The U.S. Federal Reserve won’t raise short-term interest rates—for now, at least. In a September press release, the Federal Open Market Committee cited its desire to “…foster maximum employment and price stability,” as one of the primary reasons to leave rates untouched. The Committee reinforced their decision after an October meeting. Although rising interest rates won’t affect you right away, what happens if the Fed approves a change in 2016? A federal rate hike could affect your personal finances by increasing:
- Inflation rates. The current inflation rate is 2 percent. According to The New York Times, increasing inflation today “…could send markets into a tizzy (if past experience is any guide), lead to a slower economic recovery and make it harder for workers to press for higher wages.” In short, increasing inflation prematurely could send the economy into a downswing, costing consumers more in living expenses — a factor that could shake a budget balance and decrease liquid savings.
- Mortgage rates. Although federal rates haven’t officially changed, mortgage provider Freddie Mac announced an increase in 30-year fixed rates on November 5. As a preemptive move, home loan interest increased to 3.87 percent from 3.76 percent. The effects of federal interest rates are directly related to personal loans. If you plan to buy a home next year, expect a shift in mortgage rates as the Fed analyzes the economy.
- Credit card interest rates. Just as mortgages are affected by federal interest rates, credit card interest is influenced as well. According to Bankrate, the average APR is currently 15.76 percent, and that number has the potential to increase as the Fed weighs the benefits of raising rates.
- Investment volatility. A Fed rate increase signifies economic growth and confidence—in theory. The reality is, employers who cannot rise to the challenge of meeting inflation increases for their employees may be forced to cut staff, a consequence felt by the market as the demand for stocks decreases. As a result, consumers may see variability in stock prices, affecting retirement portfolios and other investment vehicles.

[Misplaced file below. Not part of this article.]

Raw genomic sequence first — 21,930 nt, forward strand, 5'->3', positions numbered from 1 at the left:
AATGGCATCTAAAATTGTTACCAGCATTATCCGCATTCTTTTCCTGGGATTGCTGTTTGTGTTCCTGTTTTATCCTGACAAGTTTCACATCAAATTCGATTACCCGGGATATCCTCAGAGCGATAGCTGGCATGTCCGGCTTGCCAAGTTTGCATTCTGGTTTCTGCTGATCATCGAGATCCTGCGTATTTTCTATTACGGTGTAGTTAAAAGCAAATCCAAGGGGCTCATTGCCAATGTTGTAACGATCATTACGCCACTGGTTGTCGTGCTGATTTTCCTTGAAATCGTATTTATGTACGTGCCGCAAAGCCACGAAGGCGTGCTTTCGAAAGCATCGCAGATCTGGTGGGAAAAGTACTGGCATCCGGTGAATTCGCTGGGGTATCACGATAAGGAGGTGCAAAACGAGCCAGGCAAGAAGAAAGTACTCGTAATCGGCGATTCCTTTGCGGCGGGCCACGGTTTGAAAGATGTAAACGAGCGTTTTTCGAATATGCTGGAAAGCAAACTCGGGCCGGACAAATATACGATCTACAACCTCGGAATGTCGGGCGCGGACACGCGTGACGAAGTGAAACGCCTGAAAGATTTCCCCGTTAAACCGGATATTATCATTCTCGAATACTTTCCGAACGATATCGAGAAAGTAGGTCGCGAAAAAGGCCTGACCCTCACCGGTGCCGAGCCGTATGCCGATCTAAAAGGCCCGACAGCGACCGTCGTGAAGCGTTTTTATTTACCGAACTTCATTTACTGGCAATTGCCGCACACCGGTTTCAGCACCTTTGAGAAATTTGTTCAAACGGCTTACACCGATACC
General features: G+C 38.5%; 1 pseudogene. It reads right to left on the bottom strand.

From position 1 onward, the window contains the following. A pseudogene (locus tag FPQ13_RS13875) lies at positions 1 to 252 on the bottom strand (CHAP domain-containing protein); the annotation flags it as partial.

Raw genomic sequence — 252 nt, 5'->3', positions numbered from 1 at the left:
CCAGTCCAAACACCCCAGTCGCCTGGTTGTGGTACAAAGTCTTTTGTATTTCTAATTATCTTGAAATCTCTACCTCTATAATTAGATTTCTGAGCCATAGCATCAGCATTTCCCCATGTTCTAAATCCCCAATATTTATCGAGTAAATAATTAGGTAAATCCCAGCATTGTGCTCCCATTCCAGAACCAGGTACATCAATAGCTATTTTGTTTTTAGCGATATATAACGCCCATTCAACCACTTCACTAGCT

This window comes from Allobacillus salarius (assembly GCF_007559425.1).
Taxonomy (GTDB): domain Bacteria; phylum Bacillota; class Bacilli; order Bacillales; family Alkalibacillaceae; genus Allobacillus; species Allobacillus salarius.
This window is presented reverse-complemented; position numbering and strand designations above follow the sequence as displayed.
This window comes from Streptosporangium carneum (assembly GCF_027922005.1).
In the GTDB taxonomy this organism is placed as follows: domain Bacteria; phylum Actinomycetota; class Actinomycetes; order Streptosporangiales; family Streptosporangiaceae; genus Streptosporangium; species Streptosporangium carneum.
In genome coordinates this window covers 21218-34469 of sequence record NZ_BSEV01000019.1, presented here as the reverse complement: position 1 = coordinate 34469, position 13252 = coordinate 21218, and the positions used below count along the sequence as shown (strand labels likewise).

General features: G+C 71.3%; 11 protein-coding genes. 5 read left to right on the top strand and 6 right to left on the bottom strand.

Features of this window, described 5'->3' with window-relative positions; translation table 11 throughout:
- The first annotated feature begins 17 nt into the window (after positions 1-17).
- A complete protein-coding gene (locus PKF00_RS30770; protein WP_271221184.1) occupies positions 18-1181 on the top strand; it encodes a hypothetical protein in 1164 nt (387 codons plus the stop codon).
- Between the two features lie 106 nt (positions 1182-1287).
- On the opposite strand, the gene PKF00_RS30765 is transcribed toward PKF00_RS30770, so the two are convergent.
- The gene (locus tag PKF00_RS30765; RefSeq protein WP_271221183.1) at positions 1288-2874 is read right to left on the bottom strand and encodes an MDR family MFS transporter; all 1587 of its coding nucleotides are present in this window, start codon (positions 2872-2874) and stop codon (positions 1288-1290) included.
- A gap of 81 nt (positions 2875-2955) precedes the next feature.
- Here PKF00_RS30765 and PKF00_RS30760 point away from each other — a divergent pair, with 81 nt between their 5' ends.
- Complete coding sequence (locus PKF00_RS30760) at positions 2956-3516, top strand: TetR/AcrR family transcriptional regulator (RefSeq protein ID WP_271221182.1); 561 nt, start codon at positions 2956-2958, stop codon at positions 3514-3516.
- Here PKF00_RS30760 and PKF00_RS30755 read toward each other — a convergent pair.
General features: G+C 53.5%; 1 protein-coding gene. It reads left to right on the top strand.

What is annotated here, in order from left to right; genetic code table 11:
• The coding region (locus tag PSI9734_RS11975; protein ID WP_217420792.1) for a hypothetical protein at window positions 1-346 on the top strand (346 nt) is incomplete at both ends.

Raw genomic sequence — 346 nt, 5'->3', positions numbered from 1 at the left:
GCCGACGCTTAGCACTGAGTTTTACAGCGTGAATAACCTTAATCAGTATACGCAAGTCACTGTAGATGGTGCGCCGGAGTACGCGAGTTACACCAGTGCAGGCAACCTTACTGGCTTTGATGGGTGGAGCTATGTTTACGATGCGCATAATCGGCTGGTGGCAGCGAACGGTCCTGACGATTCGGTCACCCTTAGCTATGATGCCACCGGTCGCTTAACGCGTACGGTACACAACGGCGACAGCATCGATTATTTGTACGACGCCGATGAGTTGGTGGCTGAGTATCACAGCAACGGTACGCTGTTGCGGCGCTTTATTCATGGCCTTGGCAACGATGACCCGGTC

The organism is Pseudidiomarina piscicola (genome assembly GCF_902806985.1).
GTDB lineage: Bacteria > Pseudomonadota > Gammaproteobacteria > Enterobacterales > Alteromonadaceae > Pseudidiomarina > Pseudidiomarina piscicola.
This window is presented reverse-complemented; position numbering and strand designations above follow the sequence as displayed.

- Job loss. As the market fears, some employers may struggle to keep their workforce due to rising costs and dwindling profits. The result is a smaller and more competitive job market.
Based on current data, the Fed’s decision has given the U.S. economy more time to recover without the stresses of higher rates. Although an impending increase may seem like bad news for consumers, many of the changes are temporary, and there are plenty of ways to protect yourself against long-term costs. Begin by:
- Auditing your budget. A working budget is essential in any economy. If you fear the consequences of inflation, work to cut 10 percent in monthly expenses. The result will help you make ends meet without dipping into emergency savings.
- Despite the recent increase, fixed mortgage rates are still relatively low. If you purchased a home before the housing crisis, now might be a good time to refinance. Talk to your financial planner about the benefits and risks of locking in a fixed rate before it rises again.
- Meeting with a financial planner. While meeting with your financial guru, discuss the status of your long-term investments and the possible effects of a Fed rate increase. Review your risk tolerance to determine whether you are comfortable with your portfolio.
- Reducing debt. Credit card debt is bad news regardless of the economic climate. Cut stress and interest by paying off your revolving balances at the end of each month.
Sharpening your skills. Whether it’s career skills or credit skills, personal savvy is essential in today’s world. Carve a niche at work that makes your role indispensable, securing your career and income. When it comes to credit, learn more about the Five Factors that determine scoring and talk to a professional about how to improve your standing. Positive credit will allow you to secure the best rates the economy has to offer.